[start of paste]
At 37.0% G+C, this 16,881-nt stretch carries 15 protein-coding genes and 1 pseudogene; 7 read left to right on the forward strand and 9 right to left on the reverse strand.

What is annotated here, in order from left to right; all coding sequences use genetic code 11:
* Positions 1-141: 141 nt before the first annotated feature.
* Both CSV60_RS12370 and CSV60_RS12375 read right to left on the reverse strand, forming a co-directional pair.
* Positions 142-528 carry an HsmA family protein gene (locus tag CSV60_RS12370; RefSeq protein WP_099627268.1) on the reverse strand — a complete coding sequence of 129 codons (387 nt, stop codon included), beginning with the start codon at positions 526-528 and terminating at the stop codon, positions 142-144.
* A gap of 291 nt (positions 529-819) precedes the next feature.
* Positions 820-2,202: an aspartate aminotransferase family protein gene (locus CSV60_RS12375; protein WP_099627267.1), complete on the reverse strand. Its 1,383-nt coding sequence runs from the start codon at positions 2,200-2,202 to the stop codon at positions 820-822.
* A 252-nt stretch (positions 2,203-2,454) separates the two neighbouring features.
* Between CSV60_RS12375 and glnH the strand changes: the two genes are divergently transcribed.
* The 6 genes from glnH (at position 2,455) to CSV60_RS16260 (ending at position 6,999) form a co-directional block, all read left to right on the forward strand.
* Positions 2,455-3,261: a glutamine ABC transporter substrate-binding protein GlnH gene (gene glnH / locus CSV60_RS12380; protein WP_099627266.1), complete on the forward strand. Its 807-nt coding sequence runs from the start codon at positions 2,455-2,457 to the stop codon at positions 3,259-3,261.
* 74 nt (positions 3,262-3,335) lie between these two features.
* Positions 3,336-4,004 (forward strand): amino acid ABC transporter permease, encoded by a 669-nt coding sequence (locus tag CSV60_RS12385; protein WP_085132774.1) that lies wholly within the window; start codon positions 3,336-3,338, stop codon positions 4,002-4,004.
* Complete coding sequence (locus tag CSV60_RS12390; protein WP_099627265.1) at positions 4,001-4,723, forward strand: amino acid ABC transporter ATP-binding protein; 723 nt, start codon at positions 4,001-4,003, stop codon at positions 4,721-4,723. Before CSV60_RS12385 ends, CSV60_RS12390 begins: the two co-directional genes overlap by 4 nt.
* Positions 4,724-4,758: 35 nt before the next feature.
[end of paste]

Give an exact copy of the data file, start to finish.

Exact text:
At 37.0% G+C, this 16,881-nt stretch carries 15 protein-coding genes and 1 pseudogene; 7 read left to right on the forward strand and 9 right to left on the reverse strand.

What is annotated here, in order from left to right; all coding sequences use genetic code 11:
* Positions 1-141: 141 nt before the first annotated feature.
* Both CSV60_RS12370 and CSV60_RS12375 read right to left on the reverse strand, forming a co-directional pair.
* Positions 142-528 carry an HsmA family protein gene (locus tag CSV60_RS12370; RefSeq protein WP_099627268.1) on the reverse strand — a complete coding sequence of 129 codons (387 nt, stop codon included), beginning with the start codon at positions 526-528 and terminating at the stop codon, positions 142-144.
* A gap of 291 nt (positions 529-819) precedes the next feature.
* Positions 820-2,202: an aspartate aminotransferase family protein gene (locus CSV60_RS12375; protein WP_099627267.1), complete on the reverse strand. Its 1,383-nt coding sequence runs from the start codon at positions 2,200-2,202 to the stop codon at positions 820-822.
* A 252-nt stretch (positions 2,203-2,454) separates the two neighbouring features.
* Between CSV60_RS12375 and glnH the strand changes: the two genes are divergently transcribed.
* The 6 genes from glnH (at position 2,455) to CSV60_RS16260 (ending at position 6,999) form a co-directional block, all read left to right on the forward strand.
* Positions 2,455-3,261: a glutamine ABC transporter substrate-binding protein GlnH gene (gene glnH / locus CSV60_RS12380; protein WP_099627266.1), complete on the forward strand. Its 807-nt coding sequence runs from the start codon at positions 2,455-2,457 to the stop codon at positions 3,259-3,261.
* 74 nt (positions 3,262-3,335) lie between these two features.
* Positions 3,336-4,004 (forward strand): amino acid ABC transporter permease, encoded by a 669-nt coding sequence (locus tag CSV60_RS12385; protein WP_085132774.1) that lies wholly within the window; start codon positions 3,336-3,338, stop codon positions 4,002-4,004.
* Complete coding sequence (locus tag CSV60_RS12390; protein WP_099627265.1) at positions 4,001-4,723, forward strand: amino acid ABC transporter ATP-binding protein; 723 nt, start codon at positions 4,001-4,003, stop codon at positions 4,721-4,723. Before CSV60_RS12385 ends, CSV60_RS12390 begins: the two co-directional genes overlap by 4 nt.
* Positions 4,724-4,758: 35 nt before the next feature.